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Email - on its last legs or growing up?

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Email - on its last legs or growing up?

monica
Many say email is fast approaching the end of its life. Is this true? Will social media take over as the dominate business communications channel? Or will we see a 'polymedial' approach where people become far more selective about which tools are used for which purpose?

My own experience and research suggests the latter is the way most organisations are heading. For example if a communication does not need to be retained as a business record and an urgent repose is needed, then instant messaging tools offer a great alternative to email. Meanwhile, news and status updates are well suited to collaborative tools such as wikis and discussions forums. Such an approach also helps reduce the email overload and creates a pull rather than push information culture which is both less stressful and more mature

On the other hand for all communications which need to be retained email will remain the dominant channel. However, currently email is one of the biggest drains on personal and business productivity. It is also wide open to abuse and is often an easy entry point for cyber crime.

With more choice it would not be surprising therefore if people did shun email in favour of other social media which would be akin to throwing the baby out with the bath water. In five years time we would find ourselves suffering just as badly from information overload.

More to the point is to educate people when and how to use email effectively.

What is your experience?
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Slayer_
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A miss spelled word auto corrected to incontinence

"The system is having an incontinence issue..."


My boss sent that to customers by accident.

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CharlieSpencer
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I find IM to be equally annoying. I can talk a lot faster than I can type, and the lack of a spell checker annoys me to no end. If I need an immediate answer, I reach for the phone first. If it isn't urgent or I don't get an answer, I send an e-mail. I'll respond if a co-worker initiates an IM conversation, but I don't see any advantages in my situation.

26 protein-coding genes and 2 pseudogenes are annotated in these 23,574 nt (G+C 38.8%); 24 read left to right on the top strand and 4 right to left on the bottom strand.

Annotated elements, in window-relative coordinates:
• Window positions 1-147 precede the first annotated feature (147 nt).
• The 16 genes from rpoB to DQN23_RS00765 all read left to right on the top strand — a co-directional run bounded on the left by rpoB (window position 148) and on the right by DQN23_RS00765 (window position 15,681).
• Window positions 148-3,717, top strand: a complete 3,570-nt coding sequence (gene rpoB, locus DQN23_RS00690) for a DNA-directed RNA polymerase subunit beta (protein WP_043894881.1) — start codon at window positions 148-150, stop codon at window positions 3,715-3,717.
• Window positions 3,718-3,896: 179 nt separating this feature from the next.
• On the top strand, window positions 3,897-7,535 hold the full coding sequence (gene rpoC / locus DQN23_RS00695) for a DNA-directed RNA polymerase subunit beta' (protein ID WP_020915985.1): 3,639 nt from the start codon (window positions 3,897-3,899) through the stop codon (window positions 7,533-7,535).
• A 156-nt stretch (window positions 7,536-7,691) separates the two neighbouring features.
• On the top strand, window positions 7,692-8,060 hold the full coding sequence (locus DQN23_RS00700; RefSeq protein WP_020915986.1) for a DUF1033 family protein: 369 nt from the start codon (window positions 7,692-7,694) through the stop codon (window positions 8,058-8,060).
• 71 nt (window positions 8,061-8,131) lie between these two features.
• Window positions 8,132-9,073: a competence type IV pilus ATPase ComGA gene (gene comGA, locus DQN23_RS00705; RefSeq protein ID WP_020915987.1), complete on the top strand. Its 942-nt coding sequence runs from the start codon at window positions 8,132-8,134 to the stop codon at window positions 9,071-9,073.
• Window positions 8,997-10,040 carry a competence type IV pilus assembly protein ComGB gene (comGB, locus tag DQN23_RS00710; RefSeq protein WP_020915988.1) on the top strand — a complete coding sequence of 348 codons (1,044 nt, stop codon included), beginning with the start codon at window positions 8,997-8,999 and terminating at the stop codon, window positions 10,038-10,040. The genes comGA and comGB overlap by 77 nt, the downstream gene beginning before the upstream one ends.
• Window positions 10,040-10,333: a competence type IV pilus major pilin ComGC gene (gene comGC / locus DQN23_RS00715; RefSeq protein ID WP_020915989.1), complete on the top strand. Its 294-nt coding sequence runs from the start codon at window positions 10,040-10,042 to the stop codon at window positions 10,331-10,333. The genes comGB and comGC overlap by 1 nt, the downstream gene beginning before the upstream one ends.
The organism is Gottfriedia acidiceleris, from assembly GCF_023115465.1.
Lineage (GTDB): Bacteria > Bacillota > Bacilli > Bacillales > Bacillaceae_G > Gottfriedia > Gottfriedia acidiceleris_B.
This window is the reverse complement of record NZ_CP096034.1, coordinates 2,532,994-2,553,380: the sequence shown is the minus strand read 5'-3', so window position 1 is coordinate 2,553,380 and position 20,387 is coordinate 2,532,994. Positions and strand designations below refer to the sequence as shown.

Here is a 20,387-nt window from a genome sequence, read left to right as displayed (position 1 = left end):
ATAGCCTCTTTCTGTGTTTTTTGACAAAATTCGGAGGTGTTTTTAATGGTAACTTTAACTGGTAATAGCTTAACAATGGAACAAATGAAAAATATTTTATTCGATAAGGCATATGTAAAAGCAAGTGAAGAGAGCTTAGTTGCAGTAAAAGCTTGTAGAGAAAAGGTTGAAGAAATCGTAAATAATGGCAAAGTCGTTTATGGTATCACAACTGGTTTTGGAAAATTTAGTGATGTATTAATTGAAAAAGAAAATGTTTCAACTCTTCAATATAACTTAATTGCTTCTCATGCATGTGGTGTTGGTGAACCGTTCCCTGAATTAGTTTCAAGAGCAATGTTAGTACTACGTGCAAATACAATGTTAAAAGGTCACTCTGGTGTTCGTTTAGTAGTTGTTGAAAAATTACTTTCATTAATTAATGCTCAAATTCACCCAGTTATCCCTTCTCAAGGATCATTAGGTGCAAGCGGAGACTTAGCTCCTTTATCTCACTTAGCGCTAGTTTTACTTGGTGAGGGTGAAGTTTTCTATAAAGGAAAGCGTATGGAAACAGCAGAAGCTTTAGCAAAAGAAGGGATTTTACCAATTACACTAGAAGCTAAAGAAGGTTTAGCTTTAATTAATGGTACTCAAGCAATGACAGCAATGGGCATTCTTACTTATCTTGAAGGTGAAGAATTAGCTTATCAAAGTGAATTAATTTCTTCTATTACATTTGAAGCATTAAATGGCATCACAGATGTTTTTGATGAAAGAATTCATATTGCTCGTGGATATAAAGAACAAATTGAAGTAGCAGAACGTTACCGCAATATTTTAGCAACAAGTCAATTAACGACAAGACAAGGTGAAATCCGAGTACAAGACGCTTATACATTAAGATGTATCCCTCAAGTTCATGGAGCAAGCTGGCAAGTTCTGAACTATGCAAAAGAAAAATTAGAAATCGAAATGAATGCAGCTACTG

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Deadly Ernest
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GSG
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I use IM extensively when I'm helping someone test. I only need to be available if there are issues and they need me to look at what a message looks like in between the sender and receiver. I don't want to stay on the phone the entire time, so they just IM me when I'm needed. It's better than filling up my email as well. That way, I can get some work done instead of just waiting around until I'm needed.

It's also a good way for 1st level tech support to know if I'm at my desk. If it's not an emergency and they need my advice on an issue, they can IM me. However, if they're going to turn over a call to me, they call me instead as it usually requires too many details for an IM.

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monica
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Agree about using the phone. But somehow people will IM before they will either phone or better still walk and talk if in the same office. Does anyone know why?

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Deadly Ernest
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highlander718
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it's because people are no longer confortable talking face to face. Some prefer to "hide behind the screen", it feels safer.

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GSG
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Management in some organizations thinks that if you aren't at your desk, you aren't working. So, IM is available, and people take advantage of it. Plus, if you work in cubicle land, it's probably preferable to IM than pick up the phone and potentially bother everyone in the area.

I agree that face-to-face is best when possible, but I understand why IM is preferred in some situations.

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Slayer_
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It's a big factor.